The M+ museum by Herzog and de Meuron in Hong Kong
Just 20 years ago, the piece of land now named the West Kowloon Cultural District (WKCD) was part of Hong Kong’s seaport. Section by section, the land has been reclaimed from the sea and the natural harbour filled with earth. This artificial plot is now the construction site for the new buildings of the WKCD, including the M+ facility. But another work of industrial engineering also defines this place, namely the underground tunnel of the Airport Express that runs beneath the surface of the site.
Initially considered an obstacle that complicated the planning of the M+ building, this distinctive feature became “the raison d’être for our project,” explains the architects of the tunnel’s influence. By uncovering it, a spectacular space was created for art, design, installation and performance; a “found space” that now exists as a challenge to artists and curators alike – “a space of unprecedented potential,” the architects suggest.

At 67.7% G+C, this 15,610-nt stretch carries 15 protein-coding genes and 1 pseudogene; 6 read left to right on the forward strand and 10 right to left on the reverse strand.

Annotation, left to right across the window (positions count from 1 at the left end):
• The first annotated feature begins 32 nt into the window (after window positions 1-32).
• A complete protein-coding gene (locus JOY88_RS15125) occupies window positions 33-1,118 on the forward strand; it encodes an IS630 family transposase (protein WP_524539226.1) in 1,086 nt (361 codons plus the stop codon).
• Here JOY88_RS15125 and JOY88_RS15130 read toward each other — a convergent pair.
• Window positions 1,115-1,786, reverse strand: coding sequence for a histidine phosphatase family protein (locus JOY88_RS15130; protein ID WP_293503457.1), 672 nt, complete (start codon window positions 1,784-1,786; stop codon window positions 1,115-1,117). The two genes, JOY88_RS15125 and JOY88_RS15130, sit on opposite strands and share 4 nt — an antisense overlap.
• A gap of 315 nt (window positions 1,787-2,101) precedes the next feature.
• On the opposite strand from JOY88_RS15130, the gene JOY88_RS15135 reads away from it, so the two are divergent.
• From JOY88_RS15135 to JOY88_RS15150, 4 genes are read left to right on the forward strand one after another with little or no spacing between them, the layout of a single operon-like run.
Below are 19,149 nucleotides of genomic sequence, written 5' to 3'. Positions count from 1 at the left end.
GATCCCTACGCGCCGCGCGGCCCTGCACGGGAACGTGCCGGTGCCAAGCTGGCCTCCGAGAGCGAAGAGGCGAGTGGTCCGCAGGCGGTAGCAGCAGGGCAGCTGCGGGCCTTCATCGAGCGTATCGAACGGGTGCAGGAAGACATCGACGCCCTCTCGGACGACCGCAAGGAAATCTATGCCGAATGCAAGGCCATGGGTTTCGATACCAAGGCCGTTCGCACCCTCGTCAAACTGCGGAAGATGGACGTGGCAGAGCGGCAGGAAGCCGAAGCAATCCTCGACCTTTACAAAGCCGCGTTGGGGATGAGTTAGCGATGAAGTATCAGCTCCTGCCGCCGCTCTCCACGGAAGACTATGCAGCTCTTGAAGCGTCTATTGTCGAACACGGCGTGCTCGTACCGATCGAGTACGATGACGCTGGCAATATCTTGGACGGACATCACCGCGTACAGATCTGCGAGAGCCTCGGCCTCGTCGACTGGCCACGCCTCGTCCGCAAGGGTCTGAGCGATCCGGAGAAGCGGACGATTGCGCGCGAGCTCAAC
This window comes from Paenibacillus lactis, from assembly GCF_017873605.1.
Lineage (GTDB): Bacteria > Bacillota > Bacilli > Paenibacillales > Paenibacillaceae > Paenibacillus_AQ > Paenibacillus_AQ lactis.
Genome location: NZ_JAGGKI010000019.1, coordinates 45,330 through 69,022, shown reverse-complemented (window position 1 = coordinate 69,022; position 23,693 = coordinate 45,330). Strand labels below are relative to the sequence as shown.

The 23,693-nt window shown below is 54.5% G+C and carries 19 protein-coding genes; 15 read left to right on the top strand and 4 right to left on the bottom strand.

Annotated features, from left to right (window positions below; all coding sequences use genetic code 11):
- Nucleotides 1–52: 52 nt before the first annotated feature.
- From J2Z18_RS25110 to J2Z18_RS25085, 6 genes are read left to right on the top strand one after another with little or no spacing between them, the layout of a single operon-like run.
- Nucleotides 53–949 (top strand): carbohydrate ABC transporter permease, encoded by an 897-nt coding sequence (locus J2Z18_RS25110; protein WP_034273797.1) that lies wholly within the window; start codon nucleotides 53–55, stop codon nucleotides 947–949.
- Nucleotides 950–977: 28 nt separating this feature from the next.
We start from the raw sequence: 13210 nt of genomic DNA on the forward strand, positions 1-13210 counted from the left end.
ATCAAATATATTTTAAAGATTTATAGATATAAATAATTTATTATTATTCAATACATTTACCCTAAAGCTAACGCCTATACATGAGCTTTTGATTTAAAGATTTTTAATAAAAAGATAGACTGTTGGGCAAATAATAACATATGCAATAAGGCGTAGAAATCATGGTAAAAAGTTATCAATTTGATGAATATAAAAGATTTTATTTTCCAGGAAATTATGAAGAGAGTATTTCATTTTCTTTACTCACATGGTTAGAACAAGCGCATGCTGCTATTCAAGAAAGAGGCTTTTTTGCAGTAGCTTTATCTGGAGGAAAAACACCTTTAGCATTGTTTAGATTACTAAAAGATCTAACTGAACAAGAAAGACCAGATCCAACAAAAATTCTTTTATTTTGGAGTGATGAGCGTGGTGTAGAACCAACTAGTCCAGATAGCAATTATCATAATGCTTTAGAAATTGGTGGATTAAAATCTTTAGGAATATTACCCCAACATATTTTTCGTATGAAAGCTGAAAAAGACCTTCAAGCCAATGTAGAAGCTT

Combined with a reconfigurable studio, an L-shaped “black box”, direct access to the loading dock and substantial storage rooms, a sunken forum and exhibition space has been created by the excavation. “These are not only tailored to the needs of art and design in the 21st century, but also set the stage for a unique art experience,” the Herzog and de Meuron team says. “[They’re] inseparable from the specific character of this location.”